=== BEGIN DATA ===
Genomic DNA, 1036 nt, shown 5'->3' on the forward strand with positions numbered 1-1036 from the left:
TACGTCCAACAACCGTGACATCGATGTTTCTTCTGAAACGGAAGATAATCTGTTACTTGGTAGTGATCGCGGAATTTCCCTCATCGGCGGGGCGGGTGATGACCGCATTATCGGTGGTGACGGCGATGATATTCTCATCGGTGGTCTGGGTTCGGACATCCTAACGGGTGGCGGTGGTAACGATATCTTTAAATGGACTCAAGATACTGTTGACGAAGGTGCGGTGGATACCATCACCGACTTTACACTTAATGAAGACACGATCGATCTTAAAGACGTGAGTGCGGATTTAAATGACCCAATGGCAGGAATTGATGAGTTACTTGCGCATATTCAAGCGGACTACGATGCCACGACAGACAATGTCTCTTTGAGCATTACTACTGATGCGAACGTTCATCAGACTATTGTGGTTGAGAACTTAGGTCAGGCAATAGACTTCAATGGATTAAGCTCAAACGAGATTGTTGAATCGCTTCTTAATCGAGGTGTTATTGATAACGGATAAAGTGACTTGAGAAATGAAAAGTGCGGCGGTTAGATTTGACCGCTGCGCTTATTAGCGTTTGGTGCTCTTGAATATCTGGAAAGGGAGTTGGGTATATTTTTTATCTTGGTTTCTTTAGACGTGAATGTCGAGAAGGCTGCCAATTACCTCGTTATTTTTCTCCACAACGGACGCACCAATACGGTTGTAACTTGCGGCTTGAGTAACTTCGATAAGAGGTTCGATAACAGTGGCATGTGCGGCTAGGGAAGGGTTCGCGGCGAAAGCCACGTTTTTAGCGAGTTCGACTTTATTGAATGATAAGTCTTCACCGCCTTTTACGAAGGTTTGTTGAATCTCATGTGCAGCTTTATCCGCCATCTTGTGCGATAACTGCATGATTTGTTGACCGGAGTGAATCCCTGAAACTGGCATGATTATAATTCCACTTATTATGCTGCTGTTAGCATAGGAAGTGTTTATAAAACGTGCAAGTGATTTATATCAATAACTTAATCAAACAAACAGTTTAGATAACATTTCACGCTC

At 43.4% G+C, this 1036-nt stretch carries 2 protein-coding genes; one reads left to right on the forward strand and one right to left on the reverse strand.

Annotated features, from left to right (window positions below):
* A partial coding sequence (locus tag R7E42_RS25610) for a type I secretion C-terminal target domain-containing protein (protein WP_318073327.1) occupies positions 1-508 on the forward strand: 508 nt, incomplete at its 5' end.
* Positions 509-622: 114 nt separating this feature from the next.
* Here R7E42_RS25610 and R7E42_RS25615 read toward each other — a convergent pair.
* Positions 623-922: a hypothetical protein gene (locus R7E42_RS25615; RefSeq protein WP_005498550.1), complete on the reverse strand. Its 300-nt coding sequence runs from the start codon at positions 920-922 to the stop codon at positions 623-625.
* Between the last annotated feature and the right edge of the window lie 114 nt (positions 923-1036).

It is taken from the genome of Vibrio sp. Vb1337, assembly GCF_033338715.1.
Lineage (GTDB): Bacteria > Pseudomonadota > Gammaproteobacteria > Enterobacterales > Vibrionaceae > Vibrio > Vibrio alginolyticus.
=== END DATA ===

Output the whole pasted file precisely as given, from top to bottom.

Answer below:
Genomic DNA, 1036 nt, shown 5'->3' on the forward strand with positions numbered 1-1036 from the left:
TACGTCCAACAACCGTGACATCGATGTTTCTTCTGAAACGGAAGATAATCTGTTACTTGGTAGTGATCGCGGAATTTCCCTCATCGGCGGGGCGGGTGATGACCGCATTATCGGTGGTGACGGCGATGATATTCTCATCGGTGGTCTGGGTTCGGACATCCTAACGGGTGGCGGTGGTAACGATATCTTTAAATGGACTCAAGATACTGTTGACGAAGGTGCGGTGGATACCATCACCGACTTTACACTTAATGAAGACACGATCGATCTTAAAGACGTGAGTGCGGATTTAAATGACCCAATGGCAGGAATTGATGAGTTACTTGCGCATATTCAAGCGGACTACGATGCCACGACAGACAATGTCTCTTTGAGCATTACTACTGATGCGAACGTTCATCAGACTATTGTGGTTGAGAACTTAGGTCAGGCAATAGACTTCAATGGATTAAGCTCAAACGAGATTGTTGAATCGCTTCTTAATCGAGGTGTTATTGATAACGGATAAAGTGACTTGAGAAATGAAAAGTGCGGCGGTTAGATTTGACCGCTGCGCTTATTAGCGTTTGGTGCTCTTGAATATCTGGAAAGGGAGTTGGGTATATTTTTTATCTTGGTTTCTTTAGACGTGAATGTCGAGAAGGCTGCCAATTACCTCGTTATTTTTCTCCACAACGGACGCACCAATACGGTTGTAACTTGCGGCTTGAGTAACTTCGATAAGAGGTTCGATAACAGTGGCATGTGCGGCTAGGGAAGGGTTCGCGGCGAAAGCCACGTTTTTAGCGAGTTCGACTTTATTGAATGATAAGTCTTCACCGCCTTTTACGAAGGTTTGTTGAATCTCATGTGCAGCTTTATCCGCCATCTTGTGCGATAACTGCATGATTTGTTGACCGGAGTGAATCCCTGAAACTGGCATGATTATAATTCCACTTATTATGCTGCTGTTAGCATAGGAAGTGTTTATAAAACGTGCAAGTGATTTATATCAATAACTTAATCAAACAAACAGTTTAGATAACATTTCACGCTC

At 43.4% G+C, this 1036-nt stretch carries 2 protein-coding genes; one reads left to right on the forward strand and one right to left on the reverse strand.

Annotated features, from left to right (window positions below):
* A partial coding sequence (locus tag R7E42_RS25610) for a type I secretion C-terminal target domain-containing protein (protein WP_318073327.1) occupies positions 1-508 on the forward strand: 508 nt, incomplete at its 5' end.
* Positions 509-622: 114 nt separating this feature from the next.
* Here R7E42_RS25610 and R7E42_RS25615 read toward each other — a convergent pair.
* Positions 623-922: a hypothetical protein gene (locus R7E42_RS25615; RefSeq protein WP_005498550.1), complete on the reverse strand. Its 300-nt coding sequence runs from the start codon at positions 920-922 to the stop codon at positions 623-625.
* Between the last annotated feature and the right edge of the window lie 114 nt (positions 923-1036).

It is taken from the genome of Vibrio sp. Vb1337, assembly GCF_033338715.1.
Lineage (GTDB): Bacteria > Pseudomonadota > Gammaproteobacteria > Enterobacterales > Vibrionaceae > Vibrio > Vibrio alginolyticus.